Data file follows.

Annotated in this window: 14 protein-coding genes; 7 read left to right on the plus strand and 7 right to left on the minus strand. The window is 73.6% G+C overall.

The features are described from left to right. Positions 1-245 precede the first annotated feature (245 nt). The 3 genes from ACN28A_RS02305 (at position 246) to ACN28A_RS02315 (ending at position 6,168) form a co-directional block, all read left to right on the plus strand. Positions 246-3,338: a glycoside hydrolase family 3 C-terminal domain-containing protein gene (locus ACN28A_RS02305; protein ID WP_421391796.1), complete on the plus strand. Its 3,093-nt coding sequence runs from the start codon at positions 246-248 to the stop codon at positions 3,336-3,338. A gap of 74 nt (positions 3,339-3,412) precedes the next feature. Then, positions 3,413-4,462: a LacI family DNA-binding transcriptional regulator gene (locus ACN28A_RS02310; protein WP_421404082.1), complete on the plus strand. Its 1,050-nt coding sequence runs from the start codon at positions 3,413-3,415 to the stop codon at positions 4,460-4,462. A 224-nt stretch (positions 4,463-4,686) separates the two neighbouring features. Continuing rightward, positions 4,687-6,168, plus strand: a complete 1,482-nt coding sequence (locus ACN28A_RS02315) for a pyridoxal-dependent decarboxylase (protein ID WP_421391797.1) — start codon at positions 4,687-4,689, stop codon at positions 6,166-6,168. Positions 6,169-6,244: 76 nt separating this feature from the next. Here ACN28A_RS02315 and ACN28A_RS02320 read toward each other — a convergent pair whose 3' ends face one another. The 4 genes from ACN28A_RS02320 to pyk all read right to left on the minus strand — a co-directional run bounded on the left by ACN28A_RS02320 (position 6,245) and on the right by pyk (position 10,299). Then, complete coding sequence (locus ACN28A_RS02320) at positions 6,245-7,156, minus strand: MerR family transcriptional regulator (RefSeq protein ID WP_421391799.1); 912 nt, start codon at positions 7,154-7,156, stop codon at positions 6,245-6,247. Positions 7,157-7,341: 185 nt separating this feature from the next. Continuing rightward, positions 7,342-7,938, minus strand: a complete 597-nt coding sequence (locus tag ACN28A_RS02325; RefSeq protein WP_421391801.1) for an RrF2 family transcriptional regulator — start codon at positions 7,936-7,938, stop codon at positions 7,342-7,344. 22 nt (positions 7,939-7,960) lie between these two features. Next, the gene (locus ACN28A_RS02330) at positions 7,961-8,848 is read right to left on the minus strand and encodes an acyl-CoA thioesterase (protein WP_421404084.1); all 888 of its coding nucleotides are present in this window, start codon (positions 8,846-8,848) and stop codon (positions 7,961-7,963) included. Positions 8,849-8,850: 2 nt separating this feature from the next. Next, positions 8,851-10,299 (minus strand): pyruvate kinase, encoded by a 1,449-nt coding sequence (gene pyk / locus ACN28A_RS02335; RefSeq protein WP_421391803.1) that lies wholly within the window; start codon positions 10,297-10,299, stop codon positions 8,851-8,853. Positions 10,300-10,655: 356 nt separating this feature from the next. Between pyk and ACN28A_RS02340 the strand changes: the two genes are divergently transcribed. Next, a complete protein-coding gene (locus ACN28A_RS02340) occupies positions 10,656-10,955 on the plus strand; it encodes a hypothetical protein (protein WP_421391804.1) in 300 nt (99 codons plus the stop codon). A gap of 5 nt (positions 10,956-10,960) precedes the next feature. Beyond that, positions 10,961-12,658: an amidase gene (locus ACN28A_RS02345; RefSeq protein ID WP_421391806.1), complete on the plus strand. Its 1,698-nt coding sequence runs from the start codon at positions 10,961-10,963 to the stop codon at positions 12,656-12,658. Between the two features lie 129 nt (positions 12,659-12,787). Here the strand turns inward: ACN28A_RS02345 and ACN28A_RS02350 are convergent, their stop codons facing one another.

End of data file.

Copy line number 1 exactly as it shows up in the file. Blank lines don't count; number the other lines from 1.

Annotated in this window: 14 protein-coding genes; 7 read left to right on the plus strand and 7 right to left on the minus strand. The window is 73.6% G+C overall.